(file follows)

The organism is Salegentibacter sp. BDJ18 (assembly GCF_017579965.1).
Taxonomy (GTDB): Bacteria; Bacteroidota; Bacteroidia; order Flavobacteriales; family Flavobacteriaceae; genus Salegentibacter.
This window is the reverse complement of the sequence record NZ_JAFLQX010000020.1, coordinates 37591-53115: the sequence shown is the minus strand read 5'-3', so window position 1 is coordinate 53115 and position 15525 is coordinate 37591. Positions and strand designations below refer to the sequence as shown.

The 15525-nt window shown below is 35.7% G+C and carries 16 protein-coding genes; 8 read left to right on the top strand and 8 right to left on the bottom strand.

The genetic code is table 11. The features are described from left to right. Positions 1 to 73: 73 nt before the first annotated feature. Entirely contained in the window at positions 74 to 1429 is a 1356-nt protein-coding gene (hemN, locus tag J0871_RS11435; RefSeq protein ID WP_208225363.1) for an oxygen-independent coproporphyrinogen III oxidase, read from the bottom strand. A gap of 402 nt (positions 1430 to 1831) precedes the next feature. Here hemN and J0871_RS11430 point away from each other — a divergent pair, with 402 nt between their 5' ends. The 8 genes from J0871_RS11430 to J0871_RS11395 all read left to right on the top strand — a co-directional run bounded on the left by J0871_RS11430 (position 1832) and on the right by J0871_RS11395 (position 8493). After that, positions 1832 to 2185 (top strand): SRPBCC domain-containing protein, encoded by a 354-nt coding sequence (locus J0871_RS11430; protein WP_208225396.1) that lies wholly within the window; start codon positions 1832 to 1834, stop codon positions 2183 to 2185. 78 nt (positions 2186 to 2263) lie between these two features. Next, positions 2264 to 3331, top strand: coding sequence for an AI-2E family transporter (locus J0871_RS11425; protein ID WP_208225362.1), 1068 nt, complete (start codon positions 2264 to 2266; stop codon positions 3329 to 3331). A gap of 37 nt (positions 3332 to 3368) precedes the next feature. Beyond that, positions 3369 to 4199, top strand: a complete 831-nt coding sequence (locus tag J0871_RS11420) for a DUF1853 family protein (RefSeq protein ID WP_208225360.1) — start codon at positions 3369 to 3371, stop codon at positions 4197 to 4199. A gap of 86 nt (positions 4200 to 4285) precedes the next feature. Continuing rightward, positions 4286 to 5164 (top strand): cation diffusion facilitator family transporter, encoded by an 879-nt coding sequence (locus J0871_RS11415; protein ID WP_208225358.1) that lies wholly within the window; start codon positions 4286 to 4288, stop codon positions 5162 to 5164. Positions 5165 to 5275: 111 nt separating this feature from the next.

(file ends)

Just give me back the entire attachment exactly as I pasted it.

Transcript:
The organism is Salegentibacter sp. BDJ18 (assembly GCF_017579965.1).
Taxonomy (GTDB): Bacteria; Bacteroidota; Bacteroidia; order Flavobacteriales; family Flavobacteriaceae; genus Salegentibacter.
This window is the reverse complement of the sequence record NZ_JAFLQX010000020.1, coordinates 37591-53115: the sequence shown is the minus strand read 5'-3', so window position 1 is coordinate 53115 and position 15525 is coordinate 37591. Positions and strand designations below refer to the sequence as shown.

The 15525-nt window shown below is 35.7% G+C and carries 16 protein-coding genes; 8 read left to right on the top strand and 8 right to left on the bottom strand.

The genetic code is table 11. The features are described from left to right. Positions 1 to 73: 73 nt before the first annotated feature. Entirely contained in the window at positions 74 to 1429 is a 1356-nt protein-coding gene (hemN, locus tag J0871_RS11435; RefSeq protein ID WP_208225363.1) for an oxygen-independent coproporphyrinogen III oxidase, read from the bottom strand. A gap of 402 nt (positions 1430 to 1831) precedes the next feature. Here hemN and J0871_RS11430 point away from each other — a divergent pair, with 402 nt between their 5' ends. The 8 genes from J0871_RS11430 to J0871_RS11395 all read left to right on the top strand — a co-directional run bounded on the left by J0871_RS11430 (position 1832) and on the right by J0871_RS11395 (position 8493). After that, positions 1832 to 2185 (top strand): SRPBCC domain-containing protein, encoded by a 354-nt coding sequence (locus J0871_RS11430; protein WP_208225396.1) that lies wholly within the window; start codon positions 1832 to 1834, stop codon positions 2183 to 2185. 78 nt (positions 2186 to 2263) lie between these two features. Next, positions 2264 to 3331, top strand: coding sequence for an AI-2E family transporter (locus J0871_RS11425; protein ID WP_208225362.1), 1068 nt, complete (start codon positions 2264 to 2266; stop codon positions 3329 to 3331). A gap of 37 nt (positions 3332 to 3368) precedes the next feature. Beyond that, positions 3369 to 4199, top strand: a complete 831-nt coding sequence (locus tag J0871_RS11420) for a DUF1853 family protein (RefSeq protein ID WP_208225360.1) — start codon at positions 3369 to 3371, stop codon at positions 4197 to 4199. A gap of 86 nt (positions 4200 to 4285) precedes the next feature. Continuing rightward, positions 4286 to 5164 (top strand): cation diffusion facilitator family transporter, encoded by an 879-nt coding sequence (locus J0871_RS11415; protein ID WP_208225358.1) that lies wholly within the window; start codon positions 4286 to 4288, stop codon positions 5162 to 5164. Positions 5165 to 5275: 111 nt separating this feature from the next.